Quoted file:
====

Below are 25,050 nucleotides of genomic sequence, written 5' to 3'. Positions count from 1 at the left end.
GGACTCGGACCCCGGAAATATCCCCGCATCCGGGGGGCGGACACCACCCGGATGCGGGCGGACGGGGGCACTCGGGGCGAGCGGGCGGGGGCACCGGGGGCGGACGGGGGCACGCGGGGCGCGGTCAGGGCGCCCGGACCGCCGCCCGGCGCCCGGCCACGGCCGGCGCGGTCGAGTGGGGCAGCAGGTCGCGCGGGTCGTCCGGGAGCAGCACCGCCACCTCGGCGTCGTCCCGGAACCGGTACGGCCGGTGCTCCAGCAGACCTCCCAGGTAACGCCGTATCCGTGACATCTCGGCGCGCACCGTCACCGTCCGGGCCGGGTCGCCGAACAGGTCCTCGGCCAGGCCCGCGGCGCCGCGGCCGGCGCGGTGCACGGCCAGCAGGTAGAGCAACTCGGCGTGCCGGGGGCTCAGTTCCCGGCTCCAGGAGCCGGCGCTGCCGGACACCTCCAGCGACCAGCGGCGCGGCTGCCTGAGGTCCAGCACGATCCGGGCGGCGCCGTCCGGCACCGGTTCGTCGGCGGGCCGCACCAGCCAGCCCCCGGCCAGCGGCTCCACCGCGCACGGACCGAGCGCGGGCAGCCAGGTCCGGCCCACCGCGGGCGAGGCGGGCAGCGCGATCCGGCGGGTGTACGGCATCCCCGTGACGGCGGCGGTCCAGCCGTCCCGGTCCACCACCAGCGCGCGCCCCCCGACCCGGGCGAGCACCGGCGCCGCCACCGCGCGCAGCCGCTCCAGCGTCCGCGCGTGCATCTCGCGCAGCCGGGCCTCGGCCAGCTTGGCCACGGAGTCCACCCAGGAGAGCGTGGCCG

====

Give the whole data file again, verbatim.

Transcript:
Below are 25,050 nucleotides of genomic sequence, written 5' to 3'. Positions count from 1 at the left end.
GGACTCGGACCCCGGAAATATCCCCGCATCCGGGGGGCGGACACCACCCGGATGCGGGCGGACGGGGGCACTCGGGGCGAGCGGGCGGGGGCACCGGGGGCGGACGGGGGCACGCGGGGCGCGGTCAGGGCGCCCGGACCGCCGCCCGGCGCCCGGCCACGGCCGGCGCGGTCGAGTGGGGCAGCAGGTCGCGCGGGTCGTCCGGGAGCAGCACCGCCACCTCGGCGTCGTCCCGGAACCGGTACGGCCGGTGCTCCAGCAGACCTCCCAGGTAACGCCGTATCCGTGACATCTCGGCGCGCACCGTCACCGTCCGGGCCGGGTCGCCGAACAGGTCCTCGGCCAGGCCCGCGGCGCCGCGGCCGGCGCGGTGCACGGCCAGCAGGTAGAGCAACTCGGCGTGCCGGGGGCTCAGTTCCCGGCTCCAGGAGCCGGCGCTGCCGGACACCTCCAGCGACCAGCGGCGCGGCTGCCTGAGGTCCAGCACGATCCGGGCGGCGCCGTCCGGCACCGGTTCGTCGGCGGGCCGCACCAGCCAGCCCCCGGCCAGCGGCTCCACCGCGCACGGACCGAGCGCGGGCAGCCAGGTCCGGCCCACCGCGGGCGAGGCGGGCAGCGCGATCCGGCGGGTGTACGGCATCCCCGTGACGGCGGCGGTCCAGCCGTCCCGGTCCACCACCAGCGCGCGCCCCCCGACCCGGGCGAGCACCGGCGCCGCCACCGCGCGCAGCCGCTCCAGCGTCCGCGCGTGCATCTCGCGCAGCCGGGCCTCGGCCAGCTTGGCCACGGAGTCCACCCAGGAGAGCGTGGCCG